Involvement of a Capitalist Crisis in the 1900-30 Inequality Trend Reversal
Published Web Locationhttps://doi.org/10.21237/C7clio8133347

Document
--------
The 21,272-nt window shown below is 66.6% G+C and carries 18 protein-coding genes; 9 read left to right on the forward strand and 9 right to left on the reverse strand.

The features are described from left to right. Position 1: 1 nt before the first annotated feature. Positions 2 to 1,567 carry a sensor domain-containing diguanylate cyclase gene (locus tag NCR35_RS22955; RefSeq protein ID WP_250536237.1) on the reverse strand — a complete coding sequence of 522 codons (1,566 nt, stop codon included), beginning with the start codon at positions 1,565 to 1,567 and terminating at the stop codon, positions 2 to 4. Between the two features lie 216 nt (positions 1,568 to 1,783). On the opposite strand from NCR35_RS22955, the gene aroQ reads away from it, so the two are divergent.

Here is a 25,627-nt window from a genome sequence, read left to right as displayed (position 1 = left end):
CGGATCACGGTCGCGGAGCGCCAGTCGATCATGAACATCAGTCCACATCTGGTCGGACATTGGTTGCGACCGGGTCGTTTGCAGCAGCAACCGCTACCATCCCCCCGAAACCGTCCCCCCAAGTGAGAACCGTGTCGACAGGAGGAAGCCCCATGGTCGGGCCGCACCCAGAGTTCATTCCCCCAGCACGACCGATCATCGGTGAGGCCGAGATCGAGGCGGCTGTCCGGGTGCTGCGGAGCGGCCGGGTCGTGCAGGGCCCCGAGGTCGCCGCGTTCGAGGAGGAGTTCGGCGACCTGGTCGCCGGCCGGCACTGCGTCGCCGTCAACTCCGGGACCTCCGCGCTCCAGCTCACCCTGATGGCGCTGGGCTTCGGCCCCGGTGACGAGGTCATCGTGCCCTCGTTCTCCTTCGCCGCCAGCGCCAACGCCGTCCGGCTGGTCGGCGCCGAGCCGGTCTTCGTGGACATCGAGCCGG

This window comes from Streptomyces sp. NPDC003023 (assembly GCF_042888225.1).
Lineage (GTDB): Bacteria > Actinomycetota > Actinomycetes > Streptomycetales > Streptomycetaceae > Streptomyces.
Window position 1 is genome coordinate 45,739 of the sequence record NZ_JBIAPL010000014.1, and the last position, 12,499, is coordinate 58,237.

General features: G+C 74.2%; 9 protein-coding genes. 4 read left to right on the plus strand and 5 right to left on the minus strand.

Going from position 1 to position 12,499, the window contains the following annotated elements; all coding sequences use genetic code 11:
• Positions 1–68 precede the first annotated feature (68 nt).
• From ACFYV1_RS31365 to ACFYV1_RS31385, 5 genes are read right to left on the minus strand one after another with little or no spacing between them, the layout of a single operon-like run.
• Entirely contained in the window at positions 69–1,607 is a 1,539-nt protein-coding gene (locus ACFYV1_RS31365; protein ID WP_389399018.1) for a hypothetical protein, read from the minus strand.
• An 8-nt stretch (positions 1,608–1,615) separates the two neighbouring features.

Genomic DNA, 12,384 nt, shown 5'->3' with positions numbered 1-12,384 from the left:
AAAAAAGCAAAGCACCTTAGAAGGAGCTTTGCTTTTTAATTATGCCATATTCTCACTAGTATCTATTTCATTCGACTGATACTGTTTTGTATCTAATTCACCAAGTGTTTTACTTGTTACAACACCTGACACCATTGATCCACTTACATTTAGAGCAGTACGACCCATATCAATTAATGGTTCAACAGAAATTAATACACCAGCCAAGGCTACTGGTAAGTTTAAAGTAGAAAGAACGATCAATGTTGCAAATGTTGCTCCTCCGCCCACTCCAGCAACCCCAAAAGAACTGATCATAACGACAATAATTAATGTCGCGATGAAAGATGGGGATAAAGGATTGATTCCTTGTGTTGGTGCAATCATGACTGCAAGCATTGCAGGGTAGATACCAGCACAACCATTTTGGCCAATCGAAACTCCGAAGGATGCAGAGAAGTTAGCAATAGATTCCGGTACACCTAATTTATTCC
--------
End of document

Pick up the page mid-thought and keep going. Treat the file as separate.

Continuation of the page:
This paper proposes a supplemental secular cycle formulation for a modern capitalist society that employs financial, economic, and political metrics in place of population and sociopolitical violence. It makes use of Thomas Piketty’s (2014) hypothesis that excess investment return relative to economic growth causes inequality. In a capitalist society, the investing class can be considered as a proxy for elites. Inequality as measured by the ratio of financial to wage gains over time agrees with other economic measures. Rising inequality led to a reduction in capital productivity (output per person per unit of capital). This created instability in financial markets that generated the 1929 stock market crash. Application of a simplified version of the demographic structural theory to inequality trends shows political stress peaking in 1929. The depression that began with the stock market crash in that year resulted in a devastating political defeat for the ruling party in 1932 which brought in the political coalition that engineered the inequality trend reversal. This series of events can be considered as a modern version of the state collapse and reconstitution that was typically a key feature of premodern secular cycles.